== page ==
Wednesday, January 18, 2017

What did Chelsea Manning do? (A reminder)

Washington (CNN)  President Barack Obama on Tuesday overruled his secretary of defense to commute the sentence of former Army soldier Chelsea Manning, who was convicted of stealing and disseminating 750,000 pages of documents and videos to WikiLeaks.
The decision – which a senior defense official told CNN was made over the objections of Secretary of Defense Ash Carter – immediately touched off a controversy in the closing days of the Obama administration.

What did Chelsea Manning do to deserve a 45-year sentence (currently being served at Ft. Leavenworth, KS?   Everyone remember?

Nearly seven years ago, on April 5, 2010, Wikileaks released video with transcripts and other documents showing that laughing American troops machine-gunned civilians (including two journalists) from helicopters. Three months later, on July 6, 2010, U.S. Army Private Bradley Manning, a 22 year old intelligence analyst with the United States Army in Baghdad, was charged with providing the video to Wikileaks.

He informed the American people of what was being done, in their names, to the unfortunate, defenseless people of Iraq ... in their OWN country.

But such things happen in war, right?  Yes, that is right.  All the time, as a matter-of-fact. 

The significance of the Wikileaks release, though, is that the US military attempted to hide the incident, to keep it secret, and they lied about it.  The official statement initially listed all adult victims as insurgents and claimed the US
 military did not know how they were killed.  Lies.

All I need to know about WikiLeaks is that if it wasn't for Private Manning and WikiLeaks, we would never have known about the US military attempt to hide an incident in which civilians were murdered. Never. Just like we were never supposed to find out about Abu Ghraid, or the PRISM surveillance system.

The attack on civilians occurred three years before WikiLeaks released the "Collateral Murder" video.  Three years.  In three years, no one in the mainstream media showed any interest at all in collecting and disclosing information about those murders.  In three years, the US military focused solely on hiding the act. 

No one in the US military leadership or in the US mainstream media – no one – would ever have stood up and acted honorably.  No one.  You can take that to the bank.  They all failed to do their jobs.  It was necessary for someone else to do their jobs for them.  Pure and simple:  We owe Chelsea Manning.

Sunday, January 8, 2017

Personal privacy: essentially, it's a constitutional debate

When the Americans added the Bill of Rights to their Constitution (to ensure its ratification by a few recalcitrant states, I believe) in 1791, it was a revolutionary (pardon the pun) notion that the government should be restrained from infringing on the rights of sovereign citizens. Under Crown law, there were no such restraints on the actions of the King to his subjects.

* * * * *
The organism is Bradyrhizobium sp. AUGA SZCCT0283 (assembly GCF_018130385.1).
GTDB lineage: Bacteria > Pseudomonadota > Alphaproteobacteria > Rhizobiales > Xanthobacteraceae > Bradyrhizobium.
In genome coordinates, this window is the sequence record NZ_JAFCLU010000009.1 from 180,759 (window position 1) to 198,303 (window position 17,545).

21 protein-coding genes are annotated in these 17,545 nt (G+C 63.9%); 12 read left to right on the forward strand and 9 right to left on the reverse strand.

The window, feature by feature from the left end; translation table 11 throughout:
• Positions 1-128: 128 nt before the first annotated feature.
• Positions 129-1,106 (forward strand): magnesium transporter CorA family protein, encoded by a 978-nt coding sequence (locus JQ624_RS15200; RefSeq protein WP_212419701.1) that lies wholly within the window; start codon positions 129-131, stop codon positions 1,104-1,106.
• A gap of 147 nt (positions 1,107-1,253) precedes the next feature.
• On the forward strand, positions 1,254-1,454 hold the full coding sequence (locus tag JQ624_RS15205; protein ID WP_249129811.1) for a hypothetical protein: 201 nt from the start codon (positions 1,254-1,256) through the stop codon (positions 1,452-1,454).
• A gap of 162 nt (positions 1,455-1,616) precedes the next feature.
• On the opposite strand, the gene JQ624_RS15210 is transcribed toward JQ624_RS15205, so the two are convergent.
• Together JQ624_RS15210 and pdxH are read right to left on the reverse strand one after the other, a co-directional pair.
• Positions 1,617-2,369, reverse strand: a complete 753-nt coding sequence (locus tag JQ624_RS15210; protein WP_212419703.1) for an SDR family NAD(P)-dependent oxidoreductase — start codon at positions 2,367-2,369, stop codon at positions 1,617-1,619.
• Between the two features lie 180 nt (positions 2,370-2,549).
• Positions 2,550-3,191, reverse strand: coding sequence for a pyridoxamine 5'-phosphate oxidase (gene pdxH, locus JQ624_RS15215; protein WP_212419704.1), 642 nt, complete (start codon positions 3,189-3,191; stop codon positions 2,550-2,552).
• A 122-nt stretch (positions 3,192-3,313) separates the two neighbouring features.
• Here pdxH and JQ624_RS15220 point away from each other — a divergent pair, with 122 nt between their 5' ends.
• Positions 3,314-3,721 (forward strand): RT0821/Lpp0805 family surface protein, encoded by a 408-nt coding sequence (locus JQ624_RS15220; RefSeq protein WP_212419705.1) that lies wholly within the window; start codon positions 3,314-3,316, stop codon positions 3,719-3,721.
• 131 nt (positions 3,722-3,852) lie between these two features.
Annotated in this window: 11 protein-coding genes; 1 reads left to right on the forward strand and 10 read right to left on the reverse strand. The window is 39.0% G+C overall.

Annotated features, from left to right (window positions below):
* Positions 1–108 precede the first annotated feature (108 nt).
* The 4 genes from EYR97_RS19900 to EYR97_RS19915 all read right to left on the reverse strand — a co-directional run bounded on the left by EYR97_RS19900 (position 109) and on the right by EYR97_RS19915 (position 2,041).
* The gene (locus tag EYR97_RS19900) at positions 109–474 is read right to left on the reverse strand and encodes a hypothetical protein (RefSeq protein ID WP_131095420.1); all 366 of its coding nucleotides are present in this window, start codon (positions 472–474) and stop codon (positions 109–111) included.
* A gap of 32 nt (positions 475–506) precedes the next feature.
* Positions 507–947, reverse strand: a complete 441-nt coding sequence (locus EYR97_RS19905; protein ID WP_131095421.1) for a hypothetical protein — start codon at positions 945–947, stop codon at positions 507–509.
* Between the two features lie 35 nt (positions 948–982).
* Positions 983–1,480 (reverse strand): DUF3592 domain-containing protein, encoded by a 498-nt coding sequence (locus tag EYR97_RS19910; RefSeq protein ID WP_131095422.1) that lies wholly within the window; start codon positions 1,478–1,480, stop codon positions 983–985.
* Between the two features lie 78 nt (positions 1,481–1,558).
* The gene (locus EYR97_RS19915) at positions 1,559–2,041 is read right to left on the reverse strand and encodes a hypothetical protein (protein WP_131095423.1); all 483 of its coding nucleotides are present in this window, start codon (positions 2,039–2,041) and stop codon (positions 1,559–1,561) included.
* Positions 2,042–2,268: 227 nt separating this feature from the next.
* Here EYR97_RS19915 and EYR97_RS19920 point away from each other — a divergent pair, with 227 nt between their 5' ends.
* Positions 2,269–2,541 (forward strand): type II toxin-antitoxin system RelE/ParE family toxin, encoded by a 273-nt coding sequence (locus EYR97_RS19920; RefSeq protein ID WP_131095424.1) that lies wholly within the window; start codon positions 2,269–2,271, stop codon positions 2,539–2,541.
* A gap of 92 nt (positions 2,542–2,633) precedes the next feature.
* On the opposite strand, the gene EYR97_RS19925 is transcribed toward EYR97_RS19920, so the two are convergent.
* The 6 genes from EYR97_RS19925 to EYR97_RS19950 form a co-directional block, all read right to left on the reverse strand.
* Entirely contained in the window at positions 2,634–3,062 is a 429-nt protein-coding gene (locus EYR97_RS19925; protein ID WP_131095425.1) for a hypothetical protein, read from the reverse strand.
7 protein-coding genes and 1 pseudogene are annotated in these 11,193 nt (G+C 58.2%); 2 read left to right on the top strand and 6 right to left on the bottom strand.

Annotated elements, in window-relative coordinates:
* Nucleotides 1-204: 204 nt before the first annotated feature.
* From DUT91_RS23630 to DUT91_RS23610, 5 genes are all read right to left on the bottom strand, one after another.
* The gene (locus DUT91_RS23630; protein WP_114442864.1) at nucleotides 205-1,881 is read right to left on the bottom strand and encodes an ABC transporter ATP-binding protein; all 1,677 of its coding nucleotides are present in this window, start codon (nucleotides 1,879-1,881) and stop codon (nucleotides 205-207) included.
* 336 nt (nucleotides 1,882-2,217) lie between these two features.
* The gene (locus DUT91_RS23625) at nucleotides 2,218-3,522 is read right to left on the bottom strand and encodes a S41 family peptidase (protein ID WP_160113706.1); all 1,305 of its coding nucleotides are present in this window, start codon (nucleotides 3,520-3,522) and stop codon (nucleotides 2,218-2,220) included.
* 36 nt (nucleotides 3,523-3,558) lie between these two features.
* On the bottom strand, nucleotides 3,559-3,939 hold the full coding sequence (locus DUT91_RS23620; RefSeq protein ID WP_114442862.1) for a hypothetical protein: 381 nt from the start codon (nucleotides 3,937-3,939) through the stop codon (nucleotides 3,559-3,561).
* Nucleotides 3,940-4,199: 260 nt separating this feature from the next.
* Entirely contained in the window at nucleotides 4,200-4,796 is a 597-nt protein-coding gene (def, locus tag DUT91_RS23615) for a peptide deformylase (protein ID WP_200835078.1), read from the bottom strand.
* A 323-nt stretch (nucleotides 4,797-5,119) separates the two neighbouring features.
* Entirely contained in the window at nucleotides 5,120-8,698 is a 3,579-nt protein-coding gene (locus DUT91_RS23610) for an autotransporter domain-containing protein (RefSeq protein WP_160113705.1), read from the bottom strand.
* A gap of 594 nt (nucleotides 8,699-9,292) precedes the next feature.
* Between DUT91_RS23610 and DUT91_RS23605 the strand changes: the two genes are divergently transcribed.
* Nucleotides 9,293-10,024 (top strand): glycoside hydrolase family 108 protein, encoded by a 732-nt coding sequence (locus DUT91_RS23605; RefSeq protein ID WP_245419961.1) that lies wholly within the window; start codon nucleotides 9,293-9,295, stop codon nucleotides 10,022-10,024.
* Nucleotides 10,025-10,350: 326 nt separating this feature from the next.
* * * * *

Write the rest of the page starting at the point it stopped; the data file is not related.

At that time, there were no huge corporations that needed to be considered when imposing limits on institutional power.  That is what has changed most in 225 years ... essentially, citizens still have a right to privacy (to be secure in their persons, homes, and possessions) ... government is still restrained, by law, from infringing on those rights.  The difference is that now it is corporations that hold the real power in the US, and pose the greatest threat to individual liberty.  The government serves corporate interests in the US.  That's the nature of its "inverted totalitarianism."

Transparency is the key ... that's why courageous, self-sacrificing, individuals like Edward Snowden are so important.  They expose what we have a right to know, in order for democracy to exist.  Without that transparency, our society is under totalitarian rule.

The "terrorist" threat, insignificant as it is, is being used to stymie attempts at transparency. "National security", you know.  The attack is not one on our privacy; it's an attack on open government and self-governance by the people.

Protecting our privacy should not be our primary concern.  Protecting our rights to that privacy, to live free from government and corporate surveillance and profiling, should be a major concern to all of us.  The fact this it is NOT a concern to most people is an absolute guarantee that those rights will be abridged.  And, in all likelihood, we won't even know about it.

One of the most significant things that was not well understood about the events of last year was that it's not entirely about surveillance. We have seen a trend toward governments that are affording themselves, in secret, greater powers and more and more authority without the consent or awareness of the public.
Edward Snowden, November 7 2014

Section 8 of the Canadian Charter of Rights and Freedoms provides everyone in Canada with protection against unreasonable search and seizure. This right provides Canadians with their primary source of constitutionally enforced privacy rights against unreasonable intrusion from the state. Typically, this protects personal information that can be obtained through searching someone in pat-down, entering someone's property or surveillanceUnder the heading of legal rights, section 8 states, succinctly:  Everyone has the right to be secure against unreasonable search or seizure.